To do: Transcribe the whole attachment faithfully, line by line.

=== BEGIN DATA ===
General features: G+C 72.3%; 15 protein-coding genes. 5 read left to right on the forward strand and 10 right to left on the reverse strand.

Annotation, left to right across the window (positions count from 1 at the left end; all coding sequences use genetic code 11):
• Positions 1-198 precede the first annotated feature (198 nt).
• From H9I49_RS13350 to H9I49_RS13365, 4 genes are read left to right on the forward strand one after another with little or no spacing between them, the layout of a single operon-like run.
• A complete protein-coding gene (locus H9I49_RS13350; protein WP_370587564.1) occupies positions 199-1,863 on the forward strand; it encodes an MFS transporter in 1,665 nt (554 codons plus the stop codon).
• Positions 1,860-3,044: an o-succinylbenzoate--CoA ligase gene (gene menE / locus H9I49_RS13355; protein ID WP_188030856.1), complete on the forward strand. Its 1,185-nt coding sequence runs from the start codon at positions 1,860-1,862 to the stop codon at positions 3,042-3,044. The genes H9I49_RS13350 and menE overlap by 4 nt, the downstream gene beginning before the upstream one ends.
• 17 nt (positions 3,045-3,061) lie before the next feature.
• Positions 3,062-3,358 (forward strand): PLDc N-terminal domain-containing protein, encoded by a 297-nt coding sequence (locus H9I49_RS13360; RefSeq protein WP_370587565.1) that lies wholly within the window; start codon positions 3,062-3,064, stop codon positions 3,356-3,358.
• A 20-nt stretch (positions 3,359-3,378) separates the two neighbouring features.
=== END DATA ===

General features: G+C 72.3%; 15 protein-coding genes. 5 read left to right on the forward strand and 10 right to left on the reverse strand.

Annotation, left to right across the window (positions count from 1 at the left end; all coding sequences use genetic code 11):
• Positions 1-198 precede the first annotated feature (198 nt).
• From H9I49_RS13350 to H9I49_RS13365, 4 genes are read left to right on the forward strand one after another with little or no spacing between them, the layout of a single operon-like run.
• A complete protein-coding gene (locus H9I49_RS13350; protein WP_370587564.1) occupies positions 199-1,863 on the forward strand; it encodes an MFS transporter in 1,665 nt (554 codons plus the stop codon).
• Positions 1,860-3,044: an o-succinylbenzoate--CoA ligase gene (gene menE / locus H9I49_RS13355; protein ID WP_188030856.1), complete on the forward strand. Its 1,185-nt coding sequence runs from the start codon at positions 1,860-1,862 to the stop codon at positions 3,042-3,044. The genes H9I49_RS13350 and menE overlap by 4 nt, the downstream gene beginning before the upstream one ends.
• 17 nt (positions 3,045-3,061) lie before the next feature.
• Positions 3,062-3,358 (forward strand): PLDc N-terminal domain-containing protein, encoded by a 297-nt coding sequence (locus H9I49_RS13360; RefSeq protein WP_370587565.1) that lies wholly within the window; start codon positions 3,062-3,064, stop codon positions 3,356-3,358.
• A 20-nt stretch (positions 3,359-3,378) separates the two neighbouring features.